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The Unusual Life of Tristan Smith

3.61  ·  Rating details ·  898 Ratings  ·  49 Reviews
The Booker Prize-winning author of Oscar and Lucinda and The Tax Inspector now gives readers a hero, the malformed but ferociously wilful Tristan Smith, who becomes the object of the world's byzantine political intrigues, even as he attains stardom in a bizarre Sirkus that is part passion play and part Mortal Kombat.

From the Hardcover edition.
ebook, 432 pages
Published August 18th 2010 by Vintage (first published 1994)
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Reading Peter Carey is always a gamble. The bower-bird nature of his source material, where his current obsessions - often an aspect of the creative life - is unpicked to the point of immersion, sometimes comes off and sometimes doesn't. His books are quilts - glass and gambling, painting and forgery, ern malley and the botany of Malaysia. Does that last one jar a little?

You bet it did. My Life as a Fake was the worst Carey book I've suffered, a hopeless melange of Frankenstein, Carey's nostalgi
Jul 15, 2011 rated it did not like it  ·  review of another edition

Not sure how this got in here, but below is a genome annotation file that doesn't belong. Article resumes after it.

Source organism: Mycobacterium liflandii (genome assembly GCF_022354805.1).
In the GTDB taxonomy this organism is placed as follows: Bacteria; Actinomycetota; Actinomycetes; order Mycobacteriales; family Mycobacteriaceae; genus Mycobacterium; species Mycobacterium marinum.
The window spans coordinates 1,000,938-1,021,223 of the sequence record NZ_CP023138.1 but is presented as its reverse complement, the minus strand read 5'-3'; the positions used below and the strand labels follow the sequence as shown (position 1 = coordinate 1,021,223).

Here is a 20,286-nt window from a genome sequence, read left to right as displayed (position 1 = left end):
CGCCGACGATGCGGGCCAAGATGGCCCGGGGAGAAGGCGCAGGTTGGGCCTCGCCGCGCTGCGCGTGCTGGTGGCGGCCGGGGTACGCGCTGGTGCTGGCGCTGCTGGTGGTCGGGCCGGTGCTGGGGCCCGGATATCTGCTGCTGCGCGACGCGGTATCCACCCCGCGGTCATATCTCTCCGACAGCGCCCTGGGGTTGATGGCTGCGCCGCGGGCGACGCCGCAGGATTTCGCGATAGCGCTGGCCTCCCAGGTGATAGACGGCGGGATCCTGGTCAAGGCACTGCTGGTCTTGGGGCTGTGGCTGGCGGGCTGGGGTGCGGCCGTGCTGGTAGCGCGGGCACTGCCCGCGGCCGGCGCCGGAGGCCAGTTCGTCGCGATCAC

Shelves: austrayan
Whilst the world-building that went into it was interesting and Carey's technical ability is always at the very least serviceable throughout the novel, I just wasn't really engaged much in any other capacity and was left with nothing more than a sour-taste in my mouth and a profound sense of apathy for the entire endeavour. It just wasn't my cup of tea, at all.
Feb 07, 2009 rated it it was amazing  ·  review of another edition
Funny, sad, thrilling and thought-provoking. To thoroughly comprehend this book, it probably helps to be Australian: although set in mythical nations Efica and Voorstand, it quite brilliantly explores the love-hate relationship which Australians have with American culture. However, the book never takes itself too seriously, and moves easily between comedy, tragedy and adventure. A book not to be taken on holiday, because you won't be able to put it down.
This book is SO GOOD. The world Carey creates, the two countries, Efica and Voorstand, the lingo, the cultures. The themes of love, ambition, identity. The characters. The scale of time. I see I am resorting to a list of nouns, but these are all the things I that were so wonderfully notable about this book. Peter Carey ftw.